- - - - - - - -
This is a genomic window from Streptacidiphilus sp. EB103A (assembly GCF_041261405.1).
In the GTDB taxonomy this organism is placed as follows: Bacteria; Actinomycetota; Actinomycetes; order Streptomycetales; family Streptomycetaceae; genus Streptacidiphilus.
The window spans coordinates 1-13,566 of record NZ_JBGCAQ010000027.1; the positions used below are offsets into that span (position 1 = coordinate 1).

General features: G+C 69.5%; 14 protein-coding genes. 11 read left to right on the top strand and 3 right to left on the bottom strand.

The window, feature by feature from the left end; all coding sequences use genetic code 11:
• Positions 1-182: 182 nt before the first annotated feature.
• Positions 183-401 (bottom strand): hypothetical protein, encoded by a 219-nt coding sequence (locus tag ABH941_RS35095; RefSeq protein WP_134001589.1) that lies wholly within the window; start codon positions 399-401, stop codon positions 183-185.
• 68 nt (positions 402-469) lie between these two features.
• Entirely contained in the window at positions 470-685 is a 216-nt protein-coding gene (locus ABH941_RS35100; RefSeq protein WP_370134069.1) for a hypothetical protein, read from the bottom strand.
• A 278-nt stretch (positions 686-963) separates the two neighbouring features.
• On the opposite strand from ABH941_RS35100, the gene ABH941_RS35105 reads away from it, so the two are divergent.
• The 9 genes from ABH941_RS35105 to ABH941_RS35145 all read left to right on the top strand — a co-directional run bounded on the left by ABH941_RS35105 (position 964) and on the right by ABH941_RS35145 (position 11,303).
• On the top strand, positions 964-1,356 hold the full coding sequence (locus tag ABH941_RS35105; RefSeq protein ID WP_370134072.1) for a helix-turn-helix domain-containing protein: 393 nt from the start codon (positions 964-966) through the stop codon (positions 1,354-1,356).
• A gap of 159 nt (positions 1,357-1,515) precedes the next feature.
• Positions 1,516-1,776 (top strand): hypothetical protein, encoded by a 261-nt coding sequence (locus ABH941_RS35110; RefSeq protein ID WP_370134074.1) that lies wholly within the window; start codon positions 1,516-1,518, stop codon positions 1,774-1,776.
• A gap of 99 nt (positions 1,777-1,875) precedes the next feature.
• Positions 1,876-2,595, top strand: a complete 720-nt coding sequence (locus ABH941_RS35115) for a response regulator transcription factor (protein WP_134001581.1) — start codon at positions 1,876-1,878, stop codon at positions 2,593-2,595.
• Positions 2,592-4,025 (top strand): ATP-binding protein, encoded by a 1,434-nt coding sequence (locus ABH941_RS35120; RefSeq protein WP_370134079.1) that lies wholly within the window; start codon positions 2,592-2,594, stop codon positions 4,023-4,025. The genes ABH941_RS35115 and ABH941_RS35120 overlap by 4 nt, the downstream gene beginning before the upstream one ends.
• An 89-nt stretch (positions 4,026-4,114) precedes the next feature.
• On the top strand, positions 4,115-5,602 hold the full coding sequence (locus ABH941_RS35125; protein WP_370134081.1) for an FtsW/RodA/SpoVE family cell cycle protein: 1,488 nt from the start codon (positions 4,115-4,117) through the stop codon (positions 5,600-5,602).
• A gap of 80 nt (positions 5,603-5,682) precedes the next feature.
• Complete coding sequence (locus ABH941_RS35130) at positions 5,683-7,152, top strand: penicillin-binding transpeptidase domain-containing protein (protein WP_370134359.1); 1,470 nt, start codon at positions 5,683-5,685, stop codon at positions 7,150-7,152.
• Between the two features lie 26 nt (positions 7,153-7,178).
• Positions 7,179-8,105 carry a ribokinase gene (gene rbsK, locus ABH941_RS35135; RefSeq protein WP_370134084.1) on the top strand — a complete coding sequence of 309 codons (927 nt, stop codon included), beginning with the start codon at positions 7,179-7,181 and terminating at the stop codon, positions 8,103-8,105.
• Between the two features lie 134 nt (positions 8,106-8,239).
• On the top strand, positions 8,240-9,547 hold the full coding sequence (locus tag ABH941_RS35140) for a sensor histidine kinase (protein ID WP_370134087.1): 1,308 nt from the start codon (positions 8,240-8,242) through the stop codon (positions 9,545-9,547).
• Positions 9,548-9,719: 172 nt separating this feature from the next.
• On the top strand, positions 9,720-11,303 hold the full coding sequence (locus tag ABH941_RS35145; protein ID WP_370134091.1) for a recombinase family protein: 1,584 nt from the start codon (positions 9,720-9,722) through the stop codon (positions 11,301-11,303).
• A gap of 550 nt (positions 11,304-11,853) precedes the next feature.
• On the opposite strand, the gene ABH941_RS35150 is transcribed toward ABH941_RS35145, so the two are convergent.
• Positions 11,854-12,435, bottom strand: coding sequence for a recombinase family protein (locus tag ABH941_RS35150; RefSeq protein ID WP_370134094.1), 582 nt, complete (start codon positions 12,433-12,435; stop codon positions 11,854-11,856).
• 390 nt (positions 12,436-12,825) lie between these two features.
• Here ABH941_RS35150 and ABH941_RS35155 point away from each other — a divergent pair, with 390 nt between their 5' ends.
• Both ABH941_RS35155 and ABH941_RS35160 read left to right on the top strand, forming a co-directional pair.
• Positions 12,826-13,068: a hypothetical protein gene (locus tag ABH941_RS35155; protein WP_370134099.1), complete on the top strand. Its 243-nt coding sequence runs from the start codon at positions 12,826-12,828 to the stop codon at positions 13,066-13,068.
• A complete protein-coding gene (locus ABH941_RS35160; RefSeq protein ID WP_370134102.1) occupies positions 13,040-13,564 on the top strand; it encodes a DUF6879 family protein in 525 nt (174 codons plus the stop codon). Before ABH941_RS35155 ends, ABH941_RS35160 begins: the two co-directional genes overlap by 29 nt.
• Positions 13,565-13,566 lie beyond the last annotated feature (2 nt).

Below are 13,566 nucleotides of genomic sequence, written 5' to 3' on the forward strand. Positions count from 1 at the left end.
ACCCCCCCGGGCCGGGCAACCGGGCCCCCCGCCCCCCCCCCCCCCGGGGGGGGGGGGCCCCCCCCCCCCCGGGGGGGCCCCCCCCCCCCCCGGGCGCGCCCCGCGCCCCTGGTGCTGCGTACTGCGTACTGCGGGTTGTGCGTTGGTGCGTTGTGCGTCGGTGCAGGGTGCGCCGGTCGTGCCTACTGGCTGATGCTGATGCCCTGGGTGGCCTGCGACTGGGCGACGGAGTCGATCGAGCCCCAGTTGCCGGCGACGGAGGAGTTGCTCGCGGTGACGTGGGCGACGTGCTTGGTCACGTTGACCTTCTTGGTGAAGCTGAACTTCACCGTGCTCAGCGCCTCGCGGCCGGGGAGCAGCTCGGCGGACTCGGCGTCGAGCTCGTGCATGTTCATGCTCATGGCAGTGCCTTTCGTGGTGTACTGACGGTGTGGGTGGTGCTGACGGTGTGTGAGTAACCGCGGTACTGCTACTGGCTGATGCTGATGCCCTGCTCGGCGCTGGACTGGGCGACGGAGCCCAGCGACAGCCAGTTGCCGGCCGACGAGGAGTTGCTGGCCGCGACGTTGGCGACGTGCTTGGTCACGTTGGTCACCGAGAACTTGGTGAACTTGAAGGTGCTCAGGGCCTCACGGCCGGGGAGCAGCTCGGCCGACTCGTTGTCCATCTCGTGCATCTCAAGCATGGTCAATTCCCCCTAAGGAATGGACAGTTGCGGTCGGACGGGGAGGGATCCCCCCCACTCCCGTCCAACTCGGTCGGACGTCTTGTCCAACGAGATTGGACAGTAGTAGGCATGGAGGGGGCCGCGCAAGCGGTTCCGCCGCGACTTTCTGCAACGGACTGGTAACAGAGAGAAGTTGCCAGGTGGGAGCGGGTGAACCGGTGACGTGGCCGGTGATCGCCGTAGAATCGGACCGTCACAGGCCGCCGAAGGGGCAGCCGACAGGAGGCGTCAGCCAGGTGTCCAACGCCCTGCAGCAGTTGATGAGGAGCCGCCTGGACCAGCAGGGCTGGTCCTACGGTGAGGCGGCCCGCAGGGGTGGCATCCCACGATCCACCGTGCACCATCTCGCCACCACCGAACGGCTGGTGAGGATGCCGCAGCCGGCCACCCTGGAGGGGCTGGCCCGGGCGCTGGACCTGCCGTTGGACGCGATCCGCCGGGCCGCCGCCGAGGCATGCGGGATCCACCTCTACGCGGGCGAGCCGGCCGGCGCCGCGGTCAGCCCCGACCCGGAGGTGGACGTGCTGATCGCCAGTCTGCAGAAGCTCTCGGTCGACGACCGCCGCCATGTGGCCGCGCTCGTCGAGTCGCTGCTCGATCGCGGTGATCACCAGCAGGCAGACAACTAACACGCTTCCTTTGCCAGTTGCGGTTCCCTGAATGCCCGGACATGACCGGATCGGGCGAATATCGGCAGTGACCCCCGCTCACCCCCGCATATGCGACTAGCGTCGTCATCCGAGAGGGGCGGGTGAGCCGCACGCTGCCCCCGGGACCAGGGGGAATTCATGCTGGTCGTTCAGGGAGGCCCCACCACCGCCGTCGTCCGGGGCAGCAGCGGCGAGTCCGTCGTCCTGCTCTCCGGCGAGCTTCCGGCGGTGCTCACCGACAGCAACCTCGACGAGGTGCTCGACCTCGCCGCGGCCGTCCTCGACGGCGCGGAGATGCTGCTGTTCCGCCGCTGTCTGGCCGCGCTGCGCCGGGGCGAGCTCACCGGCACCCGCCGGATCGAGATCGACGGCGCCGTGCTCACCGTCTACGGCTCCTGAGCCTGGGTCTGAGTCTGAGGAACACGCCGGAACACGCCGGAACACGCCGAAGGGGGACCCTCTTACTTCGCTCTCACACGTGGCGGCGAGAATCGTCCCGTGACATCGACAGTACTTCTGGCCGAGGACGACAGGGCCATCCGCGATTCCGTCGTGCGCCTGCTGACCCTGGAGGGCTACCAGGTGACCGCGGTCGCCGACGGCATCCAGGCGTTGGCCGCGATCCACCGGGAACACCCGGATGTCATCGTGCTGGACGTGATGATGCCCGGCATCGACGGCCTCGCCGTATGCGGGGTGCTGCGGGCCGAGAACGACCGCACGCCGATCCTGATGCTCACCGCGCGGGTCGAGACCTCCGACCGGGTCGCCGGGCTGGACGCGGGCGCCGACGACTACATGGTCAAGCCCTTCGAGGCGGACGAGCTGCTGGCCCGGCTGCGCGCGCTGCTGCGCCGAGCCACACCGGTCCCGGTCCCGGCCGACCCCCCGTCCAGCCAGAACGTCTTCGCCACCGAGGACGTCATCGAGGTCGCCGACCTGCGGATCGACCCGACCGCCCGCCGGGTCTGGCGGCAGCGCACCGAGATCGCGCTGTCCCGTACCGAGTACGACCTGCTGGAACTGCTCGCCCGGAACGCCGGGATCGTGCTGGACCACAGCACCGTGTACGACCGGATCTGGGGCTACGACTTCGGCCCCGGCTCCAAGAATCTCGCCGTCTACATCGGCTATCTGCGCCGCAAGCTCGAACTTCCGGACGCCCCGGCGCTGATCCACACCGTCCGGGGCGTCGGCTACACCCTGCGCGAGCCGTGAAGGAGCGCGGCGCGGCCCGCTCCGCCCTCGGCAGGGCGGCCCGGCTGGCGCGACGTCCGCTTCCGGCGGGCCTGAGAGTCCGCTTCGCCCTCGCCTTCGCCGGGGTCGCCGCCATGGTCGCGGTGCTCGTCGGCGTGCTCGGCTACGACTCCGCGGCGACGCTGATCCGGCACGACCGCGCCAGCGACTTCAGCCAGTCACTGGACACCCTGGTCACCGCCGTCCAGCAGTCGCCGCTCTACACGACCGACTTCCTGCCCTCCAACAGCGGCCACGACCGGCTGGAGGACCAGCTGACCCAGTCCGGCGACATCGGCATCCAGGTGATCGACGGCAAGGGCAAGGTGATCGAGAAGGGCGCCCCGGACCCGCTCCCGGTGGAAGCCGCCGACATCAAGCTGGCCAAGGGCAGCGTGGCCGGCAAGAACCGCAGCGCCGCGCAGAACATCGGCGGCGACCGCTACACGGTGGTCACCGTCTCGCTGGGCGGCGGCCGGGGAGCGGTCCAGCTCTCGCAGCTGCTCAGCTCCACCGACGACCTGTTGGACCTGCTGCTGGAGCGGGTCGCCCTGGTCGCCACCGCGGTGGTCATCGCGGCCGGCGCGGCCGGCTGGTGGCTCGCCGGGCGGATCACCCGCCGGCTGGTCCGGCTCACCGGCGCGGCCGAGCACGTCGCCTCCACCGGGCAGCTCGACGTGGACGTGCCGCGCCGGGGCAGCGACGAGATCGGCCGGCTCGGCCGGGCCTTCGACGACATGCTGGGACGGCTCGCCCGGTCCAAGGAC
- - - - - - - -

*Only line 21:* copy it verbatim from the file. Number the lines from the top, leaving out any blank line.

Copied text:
• A gap of 80 nt (positions 5,603-5,682) precedes the next feature.